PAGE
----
If you’re into luxury fashion, the likelihood is that you’ve already heard of — or even used — Vestiaire Collective.
The brand, first set up in 2009 by co-founders Fanny Moizant and Sophie Hersan, allows fashion enthusiasts to buy and sell pre-owned items online.
Unlike other technology startups and scaleups, Vestiaire Collective’s co-founders don’t hold the CEO role.
This, of course, isn’t unusual as founders often have to hire someone with the relevant experience required to grow their business.
In Vestiaire Collective’s case, the baton was handed over to Max Bittner, formerly the founder and CEO of Lazada Group, in January last year.
Although he’s a relative newcomer to the business, Bittner has seemingly found a way to work closely with the founding team without hopefully stepping on each others’ toes:
“Building a close relationship with co-founders was a key priority when I joined the business. We all have different strengths that really complement each other. I lead the business, tech, and commercial team whilst Fanny and Sophie focus on brand and fashion.”
“We don’t agree on everything but we do agree on the important aspects. Making sure you’re aligned on the fundamentals is essential,” he tells Growth Quarters.
Good communication and delegation may well be the secret sauce to business success, and although it’s not always second nature in the boardroom, it must almost always trickle from the top down.
Read on to find out more about the challenges of scaling overseas, what it takes to service a digital native customer base, how to stick to your company‘s mission, and the effects of coronavirus on fashion and ecommerce.
Vestiaire Collective: A decade in the making
In just over a decade Vestiaire Collective has grown to employ more than 400 people worldwide.
The company, which has six offices spread out across Europe, the US, and Asia, currently ships to more than 90 countries.
Although Bittner says the company doesn’t publicly disclose financial details, he specifies that it is profitable in France, where it’s headquartered.
To date, Vestiaire Collective has raised €209 million from investors. In April, it announced the closure of a $64.2 million (€59 million) round, drawing participation from new and existing shareholders.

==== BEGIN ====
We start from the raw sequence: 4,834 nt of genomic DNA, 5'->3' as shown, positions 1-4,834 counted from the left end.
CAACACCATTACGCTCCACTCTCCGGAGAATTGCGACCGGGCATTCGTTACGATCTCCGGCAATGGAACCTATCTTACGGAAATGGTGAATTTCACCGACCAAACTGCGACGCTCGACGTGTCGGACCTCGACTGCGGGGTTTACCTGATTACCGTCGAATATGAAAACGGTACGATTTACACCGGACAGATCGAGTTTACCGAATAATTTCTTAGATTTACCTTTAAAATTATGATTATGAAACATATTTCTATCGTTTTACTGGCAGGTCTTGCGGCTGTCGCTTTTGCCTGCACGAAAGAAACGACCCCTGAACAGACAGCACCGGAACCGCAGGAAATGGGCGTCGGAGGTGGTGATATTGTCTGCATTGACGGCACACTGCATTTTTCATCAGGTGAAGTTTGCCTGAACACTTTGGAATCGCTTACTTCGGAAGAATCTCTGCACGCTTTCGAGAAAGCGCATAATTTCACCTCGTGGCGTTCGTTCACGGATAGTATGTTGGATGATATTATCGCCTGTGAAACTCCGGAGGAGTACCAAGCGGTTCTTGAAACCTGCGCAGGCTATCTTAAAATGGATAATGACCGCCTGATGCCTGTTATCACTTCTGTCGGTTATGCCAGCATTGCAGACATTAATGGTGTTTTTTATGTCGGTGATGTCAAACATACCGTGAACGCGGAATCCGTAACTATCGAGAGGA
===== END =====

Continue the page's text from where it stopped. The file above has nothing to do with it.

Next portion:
Over 9 million members shop and sell on its platform today, but this growth hasn’t been easy.
“The biggest challenge for the business has predominantly been scaling internationally,” Bittner says. “Each market has its own cultural nuances, meaning you need to dedicate a lot of time to research each market, building a broad understanding of all the factors that can impact your ability to scale successfully,” says the CEO.
“It’s important to build a strong local team that understands the local nuances and are able to connect the business to the relevant local network,” he continues.
When considering the ‘costs’ of having someone on the ground in a particular market, be aware of the ‘gains’ this brings.
Understanding the nuances of a market, no matter how similar it may seem to your home market, shouldn’t be underestimated if you want to have a serious shot at global expansion.
Millennials and Gen Z: Selling to digital natives
Vestiaire Collective’s target customers are millennials and Gen Z — two digitally-native generations, which he says, also put a lot of emphasis on sustainability.
“It’s really these generations that are disrupting the market and predominantly driving the growth of resale platforms,” he notes.
E-commerce is a particularly challenging space to operate in: Brands need to build a loyal customer base, increase conversion rates, and with almost everyone retailing online, stand out from the crowd.
Building — and regaining — trust is also essential, particularly when you’re selling items with a relatively high price point. Customers need to feel comfortable in selling and buyers need to know they are buying an authentic product.
To overcome this, Vestiaire Collective says it has a team of in-house experts who are dedicated to controlling and authenticating every single item.
Quality control is key as it fuels long-term growth. Not only because it ensures that customers are happy but also because it shows the extent to which a company is willing to live by its mission.